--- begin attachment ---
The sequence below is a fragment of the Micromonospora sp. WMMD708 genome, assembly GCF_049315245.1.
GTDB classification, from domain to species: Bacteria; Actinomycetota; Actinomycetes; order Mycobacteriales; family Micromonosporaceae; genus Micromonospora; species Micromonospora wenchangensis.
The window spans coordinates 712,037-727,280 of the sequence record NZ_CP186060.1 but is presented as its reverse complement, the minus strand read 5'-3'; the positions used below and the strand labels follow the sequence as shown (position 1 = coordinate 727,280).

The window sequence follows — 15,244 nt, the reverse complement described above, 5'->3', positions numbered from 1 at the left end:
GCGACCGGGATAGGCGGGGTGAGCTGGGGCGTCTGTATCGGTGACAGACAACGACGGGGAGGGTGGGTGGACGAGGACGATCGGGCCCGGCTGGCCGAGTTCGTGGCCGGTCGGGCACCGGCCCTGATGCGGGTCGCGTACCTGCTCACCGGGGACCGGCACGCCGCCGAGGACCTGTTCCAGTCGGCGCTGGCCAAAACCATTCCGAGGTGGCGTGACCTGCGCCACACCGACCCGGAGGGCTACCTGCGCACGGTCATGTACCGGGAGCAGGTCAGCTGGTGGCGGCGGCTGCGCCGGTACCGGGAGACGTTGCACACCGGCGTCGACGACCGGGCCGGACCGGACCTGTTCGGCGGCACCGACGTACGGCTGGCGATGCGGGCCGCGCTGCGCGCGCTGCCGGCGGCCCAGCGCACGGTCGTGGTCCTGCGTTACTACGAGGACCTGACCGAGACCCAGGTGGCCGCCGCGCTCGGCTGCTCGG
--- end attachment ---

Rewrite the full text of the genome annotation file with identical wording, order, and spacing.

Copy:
The sequence below is a fragment of the Micromonospora sp. WMMD708 genome, assembly GCF_049315245.1.
GTDB classification, from domain to species: Bacteria; Actinomycetota; Actinomycetes; order Mycobacteriales; family Micromonosporaceae; genus Micromonospora; species Micromonospora wenchangensis.
The window spans coordinates 712,037-727,280 of the sequence record NZ_CP186060.1 but is presented as its reverse complement, the minus strand read 5'-3'; the positions used below and the strand labels follow the sequence as shown (position 1 = coordinate 727,280).

The window sequence follows — 15,244 nt, the reverse complement described above, 5'->3', positions numbered from 1 at the left end:
GCGACCGGGATAGGCGGGGTGAGCTGGGGCGTCTGTATCGGTGACAGACAACGACGGGGAGGGTGGGTGGACGAGGACGATCGGGCCCGGCTGGCCGAGTTCGTGGCCGGTCGGGCACCGGCCCTGATGCGGGTCGCGTACCTGCTCACCGGGGACCGGCACGCCGCCGAGGACCTGTTCCAGTCGGCGCTGGCCAAAACCATTCCGAGGTGGCGTGACCTGCGCCACACCGACCCGGAGGGCTACCTGCGCACGGTCATGTACCGGGAGCAGGTCAGCTGGTGGCGGCGGCTGCGCCGGTACCGGGAGACGTTGCACACCGGCGTCGACGACCGGGCCGGACCGGACCTGTTCGGCGGCACCGACGTACGGCTGGCGATGCGGGCCGCGCTGCGCGCGCTGCCGGCGGCCCAGCGCACGGTCGTGGTCCTGCGTTACTACGAGGACCTGACCGAGACCCAGGTGGCCGCCGCGCTCGGCTGCTCGG